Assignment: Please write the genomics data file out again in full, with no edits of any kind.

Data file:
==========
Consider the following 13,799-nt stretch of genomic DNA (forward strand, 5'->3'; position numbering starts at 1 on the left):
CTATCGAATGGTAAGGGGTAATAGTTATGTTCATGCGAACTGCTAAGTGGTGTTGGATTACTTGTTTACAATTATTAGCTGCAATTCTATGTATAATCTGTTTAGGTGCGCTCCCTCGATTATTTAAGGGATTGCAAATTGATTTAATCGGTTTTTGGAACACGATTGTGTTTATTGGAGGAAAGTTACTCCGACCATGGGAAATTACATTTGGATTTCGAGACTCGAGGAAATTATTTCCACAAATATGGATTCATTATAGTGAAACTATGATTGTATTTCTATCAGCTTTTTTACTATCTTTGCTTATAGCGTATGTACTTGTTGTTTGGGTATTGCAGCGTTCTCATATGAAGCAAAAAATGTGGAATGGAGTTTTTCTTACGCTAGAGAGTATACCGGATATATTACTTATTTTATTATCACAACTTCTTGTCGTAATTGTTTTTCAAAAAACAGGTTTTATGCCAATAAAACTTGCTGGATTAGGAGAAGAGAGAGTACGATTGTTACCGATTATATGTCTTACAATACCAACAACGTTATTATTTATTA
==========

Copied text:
Consider the following 13,799-nt stretch of genomic DNA (forward strand, 5'->3'; position numbering starts at 1 on the left):
CTATCGAATGGTAAGGGGTAATAGTTATGTTCATGCGAACTGCTAAGTGGTGTTGGATTACTTGTTTACAATTATTAGCTGCAATTCTATGTATAATCTGTTTAGGTGCGCTCCCTCGATTATTTAAGGGATTGCAAATTGATTTAATCGGTTTTTGGAACACGATTGTGTTTATTGGAGGAAAGTTACTCCGACCATGGGAAATTACATTTGGATTTCGAGACTCGAGGAAATTATTTCCACAAATATGGATTCATTATAGTGAAACTATGATTGTATTTCTATCAGCTTTTTTACTATCTTTGCTTATAGCGTATGTACTTGTTGTTTGGGTATTGCAGCGTTCTCATATGAAGCAAAAAATGTGGAATGGAGTTTTTCTTACGCTAGAGAGTATACCGGATATATTACTTATTTTATTATCACAACTTCTTGTCGTAATTGTTTTTCAAAAAACAGGTTTTATGCCAATAAAACTTGCTGGATTAGGAGAAGAGAGAGTACGATTGTTACCGATTATATGTCTTACAATACCAACAACGTTATTATTTATTA